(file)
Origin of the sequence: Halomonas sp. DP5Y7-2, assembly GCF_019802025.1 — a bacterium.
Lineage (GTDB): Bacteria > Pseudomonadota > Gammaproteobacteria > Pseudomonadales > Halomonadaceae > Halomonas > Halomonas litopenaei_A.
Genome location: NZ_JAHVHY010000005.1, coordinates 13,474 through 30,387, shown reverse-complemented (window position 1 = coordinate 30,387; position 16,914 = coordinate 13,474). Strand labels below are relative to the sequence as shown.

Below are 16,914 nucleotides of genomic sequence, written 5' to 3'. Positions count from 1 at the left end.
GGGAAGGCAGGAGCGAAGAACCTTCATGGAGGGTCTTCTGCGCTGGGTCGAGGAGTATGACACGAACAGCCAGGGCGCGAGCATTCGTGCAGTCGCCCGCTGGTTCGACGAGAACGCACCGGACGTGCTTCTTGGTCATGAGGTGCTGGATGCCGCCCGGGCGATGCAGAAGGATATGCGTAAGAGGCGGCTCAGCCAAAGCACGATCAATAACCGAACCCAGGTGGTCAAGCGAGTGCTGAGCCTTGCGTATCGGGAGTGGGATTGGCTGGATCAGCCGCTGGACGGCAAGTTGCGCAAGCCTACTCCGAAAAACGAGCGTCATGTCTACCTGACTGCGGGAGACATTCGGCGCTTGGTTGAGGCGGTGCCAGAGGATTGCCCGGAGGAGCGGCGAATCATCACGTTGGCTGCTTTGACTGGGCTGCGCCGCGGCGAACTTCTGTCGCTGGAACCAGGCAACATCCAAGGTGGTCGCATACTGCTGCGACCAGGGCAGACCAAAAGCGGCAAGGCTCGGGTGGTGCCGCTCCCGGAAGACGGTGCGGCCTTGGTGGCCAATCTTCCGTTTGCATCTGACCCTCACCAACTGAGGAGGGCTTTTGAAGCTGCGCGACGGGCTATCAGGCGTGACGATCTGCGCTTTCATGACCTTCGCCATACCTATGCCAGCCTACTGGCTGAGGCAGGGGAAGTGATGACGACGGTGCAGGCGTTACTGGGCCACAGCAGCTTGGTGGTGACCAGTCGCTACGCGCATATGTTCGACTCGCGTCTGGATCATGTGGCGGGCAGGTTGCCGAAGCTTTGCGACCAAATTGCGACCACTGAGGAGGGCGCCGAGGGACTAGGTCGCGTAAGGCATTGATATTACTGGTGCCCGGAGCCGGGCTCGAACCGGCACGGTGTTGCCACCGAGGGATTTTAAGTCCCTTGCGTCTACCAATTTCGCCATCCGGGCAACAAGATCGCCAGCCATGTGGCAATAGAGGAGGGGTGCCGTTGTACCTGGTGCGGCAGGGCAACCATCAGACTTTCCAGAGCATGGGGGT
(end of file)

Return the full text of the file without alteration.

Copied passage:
Origin of the sequence: Halomonas sp. DP5Y7-2, assembly GCF_019802025.1 — a bacterium.
Lineage (GTDB): Bacteria > Pseudomonadota > Gammaproteobacteria > Pseudomonadales > Halomonadaceae > Halomonas > Halomonas litopenaei_A.
Genome location: NZ_JAHVHY010000005.1, coordinates 13,474 through 30,387, shown reverse-complemented (window position 1 = coordinate 30,387; position 16,914 = coordinate 13,474). Strand labels below are relative to the sequence as shown.

Below are 16,914 nucleotides of genomic sequence, written 5' to 3'. Positions count from 1 at the left end.
GGGAAGGCAGGAGCGAAGAACCTTCATGGAGGGTCTTCTGCGCTGGGTCGAGGAGTATGACACGAACAGCCAGGGCGCGAGCATTCGTGCAGTCGCCCGCTGGTTCGACGAGAACGCACCGGACGTGCTTCTTGGTCATGAGGTGCTGGATGCCGCCCGGGCGATGCAGAAGGATATGCGTAAGAGGCGGCTCAGCCAAAGCACGATCAATAACCGAACCCAGGTGGTCAAGCGAGTGCTGAGCCTTGCGTATCGGGAGTGGGATTGGCTGGATCAGCCGCTGGACGGCAAGTTGCGCAAGCCTACTCCGAAAAACGAGCGTCATGTCTACCTGACTGCGGGAGACATTCGGCGCTTGGTTGAGGCGGTGCCAGAGGATTGCCCGGAGGAGCGGCGAATCATCACGTTGGCTGCTTTGACTGGGCTGCGCCGCGGCGAACTTCTGTCGCTGGAACCAGGCAACATCCAAGGTGGTCGCATACTGCTGCGACCAGGGCAGACCAAAAGCGGCAAGGCTCGGGTGGTGCCGCTCCCGGAAGACGGTGCGGCCTTGGTGGCCAATCTTCCGTTTGCATCTGACCCTCACCAACTGAGGAGGGCTTTTGAAGCTGCGCGACGGGCTATCAGGCGTGACGATCTGCGCTTTCATGACCTTCGCCATACCTATGCCAGCCTACTGGCTGAGGCAGGGGAAGTGATGACGACGGTGCAGGCGTTACTGGGCCACAGCAGCTTGGTGGTGACCAGTCGCTACGCGCATATGTTCGACTCGCGTCTGGATCATGTGGCGGGCAGGTTGCCGAAGCTTTGCGACCAAATTGCGACCACTGAGGAGGGCGCCGAGGGACTAGGTCGCGTAAGGCATTGATATTACTGGTGCCCGGAGCCGGGCTCGAACCGGCACGGTGTTGCCACCGAGGGATTTTAAGTCCCTTGCGTCTACCAATTTCGCCATCCGGGCAACAAGATCGCCAGCCATGTGGCAATAGAGGAGGGGTGCCGTTGTACCTGGTGCGGCAGGGCAACCATCAGACTTTCCAGAGCATGGGGGT